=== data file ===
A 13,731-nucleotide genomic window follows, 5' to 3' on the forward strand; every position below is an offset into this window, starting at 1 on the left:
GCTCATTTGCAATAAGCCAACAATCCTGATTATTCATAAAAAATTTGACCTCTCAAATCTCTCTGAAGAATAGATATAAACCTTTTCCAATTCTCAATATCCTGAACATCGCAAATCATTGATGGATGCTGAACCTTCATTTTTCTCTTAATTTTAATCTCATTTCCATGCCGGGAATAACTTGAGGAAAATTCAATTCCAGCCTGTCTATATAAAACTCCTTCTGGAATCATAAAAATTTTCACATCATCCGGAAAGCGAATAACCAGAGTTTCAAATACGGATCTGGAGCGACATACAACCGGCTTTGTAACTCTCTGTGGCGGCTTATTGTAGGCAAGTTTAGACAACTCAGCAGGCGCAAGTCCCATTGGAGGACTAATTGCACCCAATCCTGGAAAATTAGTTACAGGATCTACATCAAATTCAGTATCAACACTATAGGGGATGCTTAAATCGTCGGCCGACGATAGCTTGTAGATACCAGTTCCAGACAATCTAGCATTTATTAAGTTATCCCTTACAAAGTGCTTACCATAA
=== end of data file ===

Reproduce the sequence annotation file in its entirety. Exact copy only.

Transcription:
A 13,731-nucleotide genomic window follows, 5' to 3' on the forward strand; every position below is an offset into this window, starting at 1 on the left:
GCTCATTTGCAATAAGCCAACAATCCTGATTATTCATAAAAAATTTGACCTCTCAAATCTCTCTGAAGAATAGATATAAACCTTTTCCAATTCTCAATATCCTGAACATCGCAAATCATTGATGGATGCTGAACCTTCATTTTTCTCTTAATTTTAATCTCATTTCCATGCCGGGAATAACTTGAGGAAAATTCAATTCCAGCCTGTCTATATAAAACTCCTTCTGGAATCATAAAAATTTTCACATCATCCGGAAAGCGAATAACCAGAGTTTCAAATACGGATCTGGAGCGACATACAACCGGCTTTGTAACTCTCTGTGGCGGCTTATTGTAGGCAAGTTTAGACAACTCAGCAGGCGCAAGTCCCATTGGAGGACTAATTGCACCCAATCCTGGAAAATTAGTTACAGGATCTACATCAAATTCAGTATCAACACTATAGGGGATGCTTAAATCGTCGGCCGACGATAGCTTGTAGATACCAGTTCCAGACAATCTAGCATTTATTAAGTTATCCCTTACAAAGTGCTTACCATAA